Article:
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Topiramate (toe-PYRE-a-mate) is used to help control some types of seizures in the treatment of epilepsy. This medicine cannot cure epilepsy and will only work to help control seizures for as long as you continue to take it.






You are here : 3-RX.com > Medical Encyclopedia > Special Topics > Complementary Therapies for Menopausal Symptoms
      Category : Health Centers > Menopause

Complementary Therapies for Menopausal Symptoms

Alternate Names : Homeopathic Remedies for Menopause

Menopause is the time in a woman's life when she stops having menstrual periods permanently. It takes place around the age of 50 in most women. At the time of menopause, many changes occur in the body. These changes can cause symptoms, such as hot flashes and vaginal dryness. Over the years, the changes also raise a woman's risk of serious health problems. These include:

  • the bone-thinning disease called osteoporosis
  • high cholesterol
  • heart disease
  • The most common treatment for menopause is to make up for the body's reduced production of estrogen. This is done by giving prescription medicines. This approach is known as hormone replacement therapy, or HRT. Complementary therapies for menopausal symptoms are those that supplement or replace HRT. These may include plant products and other alternative health treatments.

    What is the information for this topic?

    Eight of the most common natural alternative therapies are outlined below. Before taking or using them, a woman should discuss options with her healthcare provider. While these therapies may help with certain symptoms, there are no long-term studies to show their effects on osteoporosis, heart disease, or cholesterol levels in the body.

    1. Natural hormone replacement therapy (NHRT) uses compounds similar to hormones. These are found in soybeans and yams. The molecular structure of these compounds is modified to exactly match human hormones. The effects of these specially prepared therapies are not definitely known. They have not been shown in research studies to have the same beneficial effects as prescription HRT.

    2. Phytoestrogens are compounds that occur naturally in some plants, herbs, and seeds. Some of these compounds have properties like those of estrogen. Flaxseeds and soybeans contain phytoestrogens. They may be useful for some women in reducing hot flashes, night sweats, and vaginal dryness. Further studies are needed to show if they really work to reduce these symptoms and what the ideal dose may be. Phytoestrogens may help improve cholesterol levels. However, they should not be used in place of medicines prescribed to treat high cholesterol. It is not known how phytoestrogens affect a woman's risk of osteoporosis.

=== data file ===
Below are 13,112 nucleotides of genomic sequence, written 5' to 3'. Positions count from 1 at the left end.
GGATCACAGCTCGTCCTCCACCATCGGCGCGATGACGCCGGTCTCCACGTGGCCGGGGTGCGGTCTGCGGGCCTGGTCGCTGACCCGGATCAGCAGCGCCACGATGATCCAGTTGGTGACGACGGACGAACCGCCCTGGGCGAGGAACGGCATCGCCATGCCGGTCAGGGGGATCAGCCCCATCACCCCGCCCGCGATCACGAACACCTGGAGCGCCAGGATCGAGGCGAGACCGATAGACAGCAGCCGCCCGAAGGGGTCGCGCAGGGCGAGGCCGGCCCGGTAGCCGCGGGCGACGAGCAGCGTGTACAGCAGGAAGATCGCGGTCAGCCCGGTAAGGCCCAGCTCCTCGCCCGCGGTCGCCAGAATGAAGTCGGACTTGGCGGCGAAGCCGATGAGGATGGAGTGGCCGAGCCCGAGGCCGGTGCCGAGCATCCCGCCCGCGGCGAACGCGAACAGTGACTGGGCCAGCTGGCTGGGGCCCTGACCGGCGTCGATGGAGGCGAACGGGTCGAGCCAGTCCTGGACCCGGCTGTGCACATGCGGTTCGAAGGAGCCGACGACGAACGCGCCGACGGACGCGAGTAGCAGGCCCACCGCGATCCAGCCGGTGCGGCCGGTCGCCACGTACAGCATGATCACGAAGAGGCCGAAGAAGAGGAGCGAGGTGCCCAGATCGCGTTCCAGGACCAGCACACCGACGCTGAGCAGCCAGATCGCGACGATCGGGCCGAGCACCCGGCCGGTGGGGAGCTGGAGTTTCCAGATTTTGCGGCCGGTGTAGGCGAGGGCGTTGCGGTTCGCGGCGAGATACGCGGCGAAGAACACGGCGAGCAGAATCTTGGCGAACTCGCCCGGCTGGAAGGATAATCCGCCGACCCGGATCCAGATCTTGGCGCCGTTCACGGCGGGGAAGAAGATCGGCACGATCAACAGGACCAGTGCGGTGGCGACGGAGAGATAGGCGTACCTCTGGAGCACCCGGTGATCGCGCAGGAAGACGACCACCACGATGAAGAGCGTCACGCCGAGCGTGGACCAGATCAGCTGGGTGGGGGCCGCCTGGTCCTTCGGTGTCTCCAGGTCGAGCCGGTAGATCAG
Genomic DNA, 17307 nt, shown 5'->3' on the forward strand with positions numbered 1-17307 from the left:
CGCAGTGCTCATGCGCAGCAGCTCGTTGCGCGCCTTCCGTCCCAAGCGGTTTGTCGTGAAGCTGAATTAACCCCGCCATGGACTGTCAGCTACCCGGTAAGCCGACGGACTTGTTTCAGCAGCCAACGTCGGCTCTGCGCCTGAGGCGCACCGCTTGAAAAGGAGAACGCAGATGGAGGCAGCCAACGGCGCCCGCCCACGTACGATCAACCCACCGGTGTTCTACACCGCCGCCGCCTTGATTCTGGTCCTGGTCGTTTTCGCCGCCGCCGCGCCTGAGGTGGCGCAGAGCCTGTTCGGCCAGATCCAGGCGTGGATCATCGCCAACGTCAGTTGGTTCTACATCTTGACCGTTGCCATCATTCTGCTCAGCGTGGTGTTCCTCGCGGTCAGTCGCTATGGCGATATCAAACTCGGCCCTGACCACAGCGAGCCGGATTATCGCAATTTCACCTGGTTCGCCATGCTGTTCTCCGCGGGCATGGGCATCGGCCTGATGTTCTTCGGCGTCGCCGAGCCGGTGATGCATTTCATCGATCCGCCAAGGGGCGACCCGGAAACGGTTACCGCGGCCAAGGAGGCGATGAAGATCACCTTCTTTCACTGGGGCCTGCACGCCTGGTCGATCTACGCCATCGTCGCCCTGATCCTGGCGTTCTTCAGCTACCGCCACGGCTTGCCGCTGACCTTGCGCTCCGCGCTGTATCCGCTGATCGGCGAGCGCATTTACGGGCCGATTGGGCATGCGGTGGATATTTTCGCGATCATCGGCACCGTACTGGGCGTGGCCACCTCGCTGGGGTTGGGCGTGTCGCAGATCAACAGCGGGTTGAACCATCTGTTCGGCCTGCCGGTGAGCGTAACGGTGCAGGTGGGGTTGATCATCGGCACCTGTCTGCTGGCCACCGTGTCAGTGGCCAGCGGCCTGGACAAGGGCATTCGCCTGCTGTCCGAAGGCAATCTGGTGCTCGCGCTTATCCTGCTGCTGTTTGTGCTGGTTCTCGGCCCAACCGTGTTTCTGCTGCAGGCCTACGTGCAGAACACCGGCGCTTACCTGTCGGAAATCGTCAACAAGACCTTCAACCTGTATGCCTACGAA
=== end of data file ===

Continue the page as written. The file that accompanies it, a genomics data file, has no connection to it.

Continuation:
3. Herbal remedies are plants used for medicinal purposes. They are available over the counter without a prescription. Some may help reduce mild menopause symptoms. Some of these remedies may interact with other medicines and other complementary therapies. Herbs may also affect other health problems that a woman has. The U.S. Food and Drug Administration (FDA) does not currently approve herbal remedies. Their quality and potency vary widely. Some of the common herbs that may be helpful for some women include:

  • black cohosh, also sold as Remifemin. The standardized product available in Germany appears to be helpful in reducing hot flashes, night sweats, headache, and vaginal dryness. Its effect on osteoporosis, cholesterol, and heart disease risk is not known.
  • chasteberry, which may help reduce hot flashes, night sweats, and vaginal dryness
  • ginseng with 4% ginsenosides, which may reduce fatigue and improve energy level. Ginseng may interact with other drugs, such as warfarin, a blood thinner. Women with high blood pressure should avoid ginseng.
  • valerian, which may help some women with anxiety, tension, or trouble sleeping. It is best to take valerian for only a short period of time. It may interact in dangerous ways with other medicines, such as those used for high blood pressure.
  • 4. Acupressure can help ease menopausal symptoms. There are four specific pressure points that are used.

    5. Biofeedback uses machines to help teach control of certain body functions. It may be useful for some women dealing with urinary incontinence, or involuntary urine loss.

    6. Vaginal lubricants ease vaginal dryness. Water-based products are best. Products that contain alcohol or perfume may cause irritation in some women. Oil-based products, such as Vaseline, can also cause irritation.

    7. Progesterone cream applied to the skin may counteract the negative effects of estrogen on breast tissue and uterine lining. The FDA does not regulate these products. That means they are not regulated and may or may not contain progesterone. Further study is needed to verify whether these products are effective.

    8. Regular exercise has many benefits. Weight-bearing exercises, such as walking, can help slow bone loss from osteoporosis. Aerobic exercise, including biking or swimming, can lower the risk of heart disease. Activities such as these also improve a woman's overall sense of well-being.

    Author: Dr. Karen Wolfe, MBBS, MA
    Reviewer: Melissa Sanders, PharmD
    Date Reviewed: 09/13/01



    Alternate Names : Dysmenorrhea. Menstrual cramps are the pain and cramping some women experience during their monthly periods. The term dysmenorrhea usually refers to pain and cramps severe enough to prevent normal activity





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